The original article is available in PDF format here: Failure, Contagion, Panic, … and the Future
“This is a once in a half century, probably once in a century type of event”
– Alan Greenspan, September 15, 2008
Failures of judgment appear to have been epidemic in the US economy. A brief summary of major failures includes:
- Insufficient regulation of banking system leverage,
- Lack of regulation in mortgage origination,
- Low interest rates and too much borrowing
- Indiscriminate purchase and bundling of imprudent mortgages,
- Public mania in real estate,
- Insufficient enforcement of existing securities regulation
- Institutional competition toward unlimited investment leverage,
- Accounting rules that unfairly punish illiquid securities,
- Concentration of credit risk within AIG,
- No prepared means to resolve a breakdown in interbank lending.
These failures revealed themselves like layers in an onion as credit became unavailable and investors sold into falling prices.
Bad mortgages are generally blamed for causing this crisis, but they were just the trigger. Think of them as the match that lit the bomb that caused the crash. Fundamentally reasonable declines in mortgage securities were magnified many times by fundamentally unreasonable leverage in the banking system. These magnified losses drove a small number of financial institutions toward insolvency, so they were forced to unwind their investments. The contagion had begun.
Selling became a race because as selling drove down prices, overleveraged institutional investors lost their collateral to support their portfolios. So selling begat selling. Because falling prices and a lack of buyers drove companies like Bear Stearns, Merrill Lynch, and Lehman Brothers into collapse, a new kind of risk was exposed: counterparty risk.
Counterparty risk is generally ignored in securities valuation, but if the party that owes you money (or oil, or stocks) fails, then counterparty risk becomes important. People stopped trusting their counterparties so lending and trading between banks slowed way down. Some markets had “no bid” and stopped trading entirely.
When your investments have lost money and you are forced to reduce your leverage, you hope for a liquid market with ample buyers. But with counterparty risk seizing the markets, there were only vultures to be found.
Large institutional investors could not sell because trading had seized. The few transactions that occurred were at desperation prices. Meanwhile, new laws requiring institutions to quote their assets using “mark to market,” as if all similar securities should be priced like the few transactions taking place, added further chaos. The paper losses from a small number of desperate sales multiplied against the entire asset base of the banks. On paper, many banks instantly became insolvent. Counterparty risk suddenly became the priority and credit markets failed to operate. Prices plunged, fear spread to the public, and mutual fund redemptions jumped to $75 billion in September (3 times the previous record set in 2001).
All manias and all crashes are, at their core, psychological. But psychology is very real, and in crowds it drives society and the economy. Free markets are subject to free fall when everyone wants to sell and there is nobody willing to buy.
With a somewhat dispassionate perspective, it’s curious to watch the public enthusiastically follow momentum: euphorically buying high and fearfully selling low.
The Valuable US Dollar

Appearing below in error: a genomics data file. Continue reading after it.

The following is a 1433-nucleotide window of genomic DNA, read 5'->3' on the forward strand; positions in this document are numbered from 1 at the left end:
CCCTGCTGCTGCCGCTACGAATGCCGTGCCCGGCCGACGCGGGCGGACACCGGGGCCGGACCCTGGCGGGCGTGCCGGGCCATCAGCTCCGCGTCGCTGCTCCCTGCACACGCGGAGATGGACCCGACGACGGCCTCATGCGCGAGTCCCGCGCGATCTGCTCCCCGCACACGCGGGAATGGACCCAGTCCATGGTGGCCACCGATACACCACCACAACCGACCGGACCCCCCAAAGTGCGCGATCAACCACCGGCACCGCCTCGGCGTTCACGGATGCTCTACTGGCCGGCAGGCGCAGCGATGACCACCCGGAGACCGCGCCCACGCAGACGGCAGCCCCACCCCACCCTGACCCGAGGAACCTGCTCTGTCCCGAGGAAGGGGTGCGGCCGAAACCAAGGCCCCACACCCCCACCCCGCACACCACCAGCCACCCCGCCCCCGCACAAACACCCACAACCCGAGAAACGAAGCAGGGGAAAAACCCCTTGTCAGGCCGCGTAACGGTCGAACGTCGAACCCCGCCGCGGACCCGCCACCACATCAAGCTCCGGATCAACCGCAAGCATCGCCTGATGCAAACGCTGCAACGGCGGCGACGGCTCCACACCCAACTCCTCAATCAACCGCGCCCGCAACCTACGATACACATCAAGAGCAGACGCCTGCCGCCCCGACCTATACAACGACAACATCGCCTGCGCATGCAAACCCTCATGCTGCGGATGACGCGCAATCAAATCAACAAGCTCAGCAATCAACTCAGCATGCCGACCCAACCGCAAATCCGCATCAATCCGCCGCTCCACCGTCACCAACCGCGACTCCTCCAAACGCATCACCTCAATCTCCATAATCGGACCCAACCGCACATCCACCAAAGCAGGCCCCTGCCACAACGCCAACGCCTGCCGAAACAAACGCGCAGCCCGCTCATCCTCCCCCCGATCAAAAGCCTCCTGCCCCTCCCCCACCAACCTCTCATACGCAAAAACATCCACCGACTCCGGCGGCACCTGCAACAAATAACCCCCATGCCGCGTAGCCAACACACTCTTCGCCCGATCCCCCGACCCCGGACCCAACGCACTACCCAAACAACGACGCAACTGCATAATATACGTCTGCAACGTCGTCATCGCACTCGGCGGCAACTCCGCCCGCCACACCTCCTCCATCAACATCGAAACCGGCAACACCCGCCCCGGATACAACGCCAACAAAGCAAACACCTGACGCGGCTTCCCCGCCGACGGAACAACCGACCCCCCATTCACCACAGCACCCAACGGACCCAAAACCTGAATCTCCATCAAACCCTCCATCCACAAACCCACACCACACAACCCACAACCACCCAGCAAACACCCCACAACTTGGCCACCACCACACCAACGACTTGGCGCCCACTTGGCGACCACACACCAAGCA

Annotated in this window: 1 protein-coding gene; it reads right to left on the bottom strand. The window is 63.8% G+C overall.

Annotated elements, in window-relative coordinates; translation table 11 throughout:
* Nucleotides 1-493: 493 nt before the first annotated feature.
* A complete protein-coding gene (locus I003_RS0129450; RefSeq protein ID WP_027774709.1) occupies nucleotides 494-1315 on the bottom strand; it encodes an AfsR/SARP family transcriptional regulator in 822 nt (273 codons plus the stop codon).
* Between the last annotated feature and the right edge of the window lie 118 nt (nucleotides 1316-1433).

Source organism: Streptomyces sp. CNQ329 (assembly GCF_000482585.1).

The collapse of the credit system is (or was) highly deflationary. As the volume of credit declines, so does the money supply, and with less money each dollar is worth more. That is why commodity prices fell in half, stocks crashed, and home prices declined. On the flip side of the coin, the recovery of the credit system is (or will be) highly inflationary. In addition to recovering toward the reasonable availability of credit, the government has also pumped a lot of new money into the system. While the short-term may be deflationary, the longer-term appears to hold significant risk of a US dollar that is declining in value.
Leverage in the banking system directly reflects the debt of companies and of people. Debt is one side of the leverage ratio, with reserves on the other side. As leverage is brought down to more reasonable levels, the overall level of debt must, by definition, be reduced. That means that corporations and people must pay down debts in order to deleverage the banking system. If leverage ratios are cut from 20x to 10x, then we must all (on average) pay off half of our debts. This will have a depressive impact on consumer spending and economic growth and could lead to big problems if it is done too quickly.
Many companies finance their operations using debt, and many will fail. Profitable companies often finance their growth using debt, using their operating profits to pay bigger salaries and bonuses and if this debt is cut in half then there will be less investment to grow companies, and less money for salaries and bonuses. People who are in debt will have to consume much less because consumer credit could be cut in half. Dollars become scarce and the value of the dollar goes up. In summary: deflation and depression. The government is going to great lengths to avoid this!
“There are risks and costs to a program of action. But they are far less
than the long-range risks and costs of comfortable inaction.”
– John F. Kennedy (1917 – 1963)
1. Bailout – Government can provide banks with additional reserves.
If the Federal Reserve or the Treasury buys debt or equity in banks, it can have the proceeds used as reserves and go directly into the Federal Reserve as “high powered money”. This would reduce the leverage of the banks and allow them to continue operating as usual. Because of the reserve ratio, every dollar invested into a bank’s reserves has many times as much impact on credit and the money supply. If the reserve ratio is 9:1, for example, then, because of interbank lending, the impact on credit and the money supply can be as much as 99 times. That is why it is called high power money, and this would be a very potent way to fix the credit markets in the short term. In the long term, the banks would have lost some of their own equity, and would work to avoid such a loss in the future.
The downside of this form of bailout is that the government would own part of the banking system, spend taxpayer money to do it, increase the money supply, increase debt, and not do anything to fix the structural problems that led to so much leverage.